Muzzling the Press: Turkey’s Long War Against the Media

Muzzling the Press: Turkey’s Long War Against the Media
Journalists protest against the jailing of the opposition Cumhuriyet newspaper editor, Ankara, Turkey, Nov. 27, 2015 (AP photo by Burham Ozbilici).

On Nov. 26, the editor-in-chief and the Ankara bureau chief of Cumhuriyet, Turkey’s oldest newspaper, were detained on the grounds that they had “divulged state secrets” after they published articles and videos alleging that Turkey’s intelligence agency smuggled weapons to jihadists in Syria. The editor-in-chief, Can Dundar, had been scheduled to speak at a conference on press freedom in the Middle East at Boston College. He decided at the last minute not to attend, “for fear something might happen at Cumhuriyet while he was gone,” as one of the conference organizers told me.

His fears were not unfounded. Turkish Prime Minister Recep Tayyip Erdogan himself had warned that Cumhuriyet and Dundar would pay for their stories on weapons smuggling. Moreover, the organizers of the Boston College conference were affiliated with the Gulen movement, formerly a fervent supporter of Erdogan and his Justice and Development Party, known as the AKP, but which has become an equally fervent opposition force since breaking with Erdogan in 2013. And days before Turkey’s Nov. 1 election, police, acting to investigate charges of “terror propaganda,” had forcibly seized a major Gulen-affiliated company and put new editors in charge of its media assets. Literally overnight, the company’s newspaper, Bugun, went from attacking the government to praising it. Accordingly, more than a few of the Turkish participants at the conference had already left Turkey, fearing arrest. Dundar stayed there and saw those fears realized.Such attacks on free speech are par for the course in Turkey. One notorious example was Turkey’s blanket blocking of YouTube from 2008 to 2010, in response to videos deemed insulting to modern Turkey’s first leader, Mustafa Kemal Ataturk. Insulting Ataturk is a criminal offense in Turkey, and the ban was lifted only after the videos were removed. On Dec. 1, the European Court of Human Rights (ECHR) ruled that the ban had violated the right to free expression protected under Article 10 of the European Convention on Human Rights, to which Turkey is a signatory. The ECHR’s ruling, however, only addressed a previous version of the Turkish law regulating Internet content. Since the YouTube ban ended in 2010, the law has been revised several times to legalize the blanket blocking of entire domains on the grounds that they threaten national security or public order.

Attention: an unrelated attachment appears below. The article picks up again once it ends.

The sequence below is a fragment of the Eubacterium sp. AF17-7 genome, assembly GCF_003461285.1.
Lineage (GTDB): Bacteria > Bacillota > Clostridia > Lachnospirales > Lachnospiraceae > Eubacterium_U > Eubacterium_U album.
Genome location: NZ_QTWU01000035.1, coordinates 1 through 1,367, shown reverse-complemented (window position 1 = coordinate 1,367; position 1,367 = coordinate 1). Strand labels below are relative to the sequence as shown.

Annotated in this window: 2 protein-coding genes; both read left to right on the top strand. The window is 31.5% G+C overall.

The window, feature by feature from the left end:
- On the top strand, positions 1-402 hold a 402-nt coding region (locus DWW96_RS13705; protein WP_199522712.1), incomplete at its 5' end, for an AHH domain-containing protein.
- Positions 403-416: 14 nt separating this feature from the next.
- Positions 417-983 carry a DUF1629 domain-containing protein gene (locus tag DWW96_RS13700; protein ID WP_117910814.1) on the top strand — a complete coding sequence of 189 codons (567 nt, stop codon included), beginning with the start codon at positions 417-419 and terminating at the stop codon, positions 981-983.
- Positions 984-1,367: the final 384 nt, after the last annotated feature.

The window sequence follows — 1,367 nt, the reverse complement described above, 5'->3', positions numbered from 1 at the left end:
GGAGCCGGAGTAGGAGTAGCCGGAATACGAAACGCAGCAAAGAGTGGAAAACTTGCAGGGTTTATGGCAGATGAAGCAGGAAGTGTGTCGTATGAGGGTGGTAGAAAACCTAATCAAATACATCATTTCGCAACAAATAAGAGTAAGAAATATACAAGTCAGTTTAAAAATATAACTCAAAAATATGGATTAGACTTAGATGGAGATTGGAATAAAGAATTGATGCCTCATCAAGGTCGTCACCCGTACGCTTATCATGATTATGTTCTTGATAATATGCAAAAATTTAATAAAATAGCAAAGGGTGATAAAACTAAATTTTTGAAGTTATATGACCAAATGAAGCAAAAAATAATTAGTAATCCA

“turkeyzaman”Ekrem Dumanli, editor-in-chief of Zaman newspaper, addresses his staff following his release from prison,
Istanbul, Turkey, Dec. 20, 2014 (AP photo by Mehmet Ali Poyraz).

Though the YouTube ban has faded from view, Turkey currently still blocks about 106,000 websites. This year, many Kurdish and left-wing news sites in particular have been targeted amid the government’s return to war with the Kurdistan Workers’ Party, or PKK, in the southeast. In addition to blocking websites, Turkey is also a global leader in requests to remove content from Twitter and Facebook: 92 percent of global takedown requests to Twitter originated in Turkey during the first half of 2015.

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